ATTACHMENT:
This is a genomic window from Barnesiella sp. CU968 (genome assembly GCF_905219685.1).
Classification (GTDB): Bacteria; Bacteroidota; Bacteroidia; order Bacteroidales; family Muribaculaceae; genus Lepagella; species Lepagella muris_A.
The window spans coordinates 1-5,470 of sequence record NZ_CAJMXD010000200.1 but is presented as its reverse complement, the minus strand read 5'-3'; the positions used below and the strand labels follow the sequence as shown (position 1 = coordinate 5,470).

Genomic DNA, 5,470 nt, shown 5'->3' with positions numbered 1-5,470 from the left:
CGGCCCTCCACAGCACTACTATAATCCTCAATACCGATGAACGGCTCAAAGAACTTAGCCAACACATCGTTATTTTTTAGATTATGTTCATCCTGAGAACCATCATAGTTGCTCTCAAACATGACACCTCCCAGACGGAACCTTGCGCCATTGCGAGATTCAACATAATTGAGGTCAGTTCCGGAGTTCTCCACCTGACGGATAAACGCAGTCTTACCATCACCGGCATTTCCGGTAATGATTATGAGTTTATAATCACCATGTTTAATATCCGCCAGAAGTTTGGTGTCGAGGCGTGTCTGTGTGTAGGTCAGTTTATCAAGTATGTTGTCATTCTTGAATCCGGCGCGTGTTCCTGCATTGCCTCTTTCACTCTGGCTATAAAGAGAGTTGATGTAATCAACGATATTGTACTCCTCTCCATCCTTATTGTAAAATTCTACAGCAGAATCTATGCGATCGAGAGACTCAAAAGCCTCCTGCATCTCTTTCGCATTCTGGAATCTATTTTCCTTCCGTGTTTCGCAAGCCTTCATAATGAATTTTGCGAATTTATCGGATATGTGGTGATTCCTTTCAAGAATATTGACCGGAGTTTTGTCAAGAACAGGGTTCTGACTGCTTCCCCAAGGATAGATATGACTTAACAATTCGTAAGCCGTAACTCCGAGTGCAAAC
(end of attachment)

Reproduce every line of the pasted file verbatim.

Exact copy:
This is a genomic window from Barnesiella sp. CU968 (genome assembly GCF_905219685.1).
Classification (GTDB): Bacteria; Bacteroidota; Bacteroidia; order Bacteroidales; family Muribaculaceae; genus Lepagella; species Lepagella muris_A.
The window spans coordinates 1-5,470 of sequence record NZ_CAJMXD010000200.1 but is presented as its reverse complement, the minus strand read 5'-3'; the positions used below and the strand labels follow the sequence as shown (position 1 = coordinate 5,470).

Genomic DNA, 5,470 nt, shown 5'->3' with positions numbered 1-5,470 from the left:
CGGCCCTCCACAGCACTACTATAATCCTCAATACCGATGAACGGCTCAAAGAACTTAGCCAACACATCGTTATTTTTTAGATTATGTTCATCCTGAGAACCATCATAGTTGCTCTCAAACATGACACCTCCCAGACGGAACCTTGCGCCATTGCGAGATTCAACATAATTGAGGTCAGTTCCGGAGTTCTCCACCTGACGGATAAACGCAGTCTTACCATCACCGGCATTTCCGGTAATGATTATGAGTTTATAATCACCATGTTTAATATCCGCCAGAAGTTTGGTGTCGAGGCGTGTCTGTGTGTAGGTCAGTTTATCAAGTATGTTGTCATTCTTGAATCCGGCGCGTGTTCCTGCATTGCCTCTTTCACTCTGGCTATAAAGAGAGTTGATGTAATCAACGATATTGTACTCCTCTCCATCCTTATTGTAAAATTCTACAGCAGAATCTATGCGATCGAGAGACTCAAAAGCCTCCTGCATCTCTTTCGCATTCTGGAATCTATTTTCCTTCCGTGTTTCGCAAGCCTTCATAATGAATTTTGCGAATTTATCGGATATGTGGTGATTCCTTTCAAGAATATTGACCGGAGTTTTGTCAAGAACAGGGTTCTGACTGCTTCCCCAAGGATAGATATGACTTAACAATTCGTAAGCCGTAACTCCGAGTGCAAAC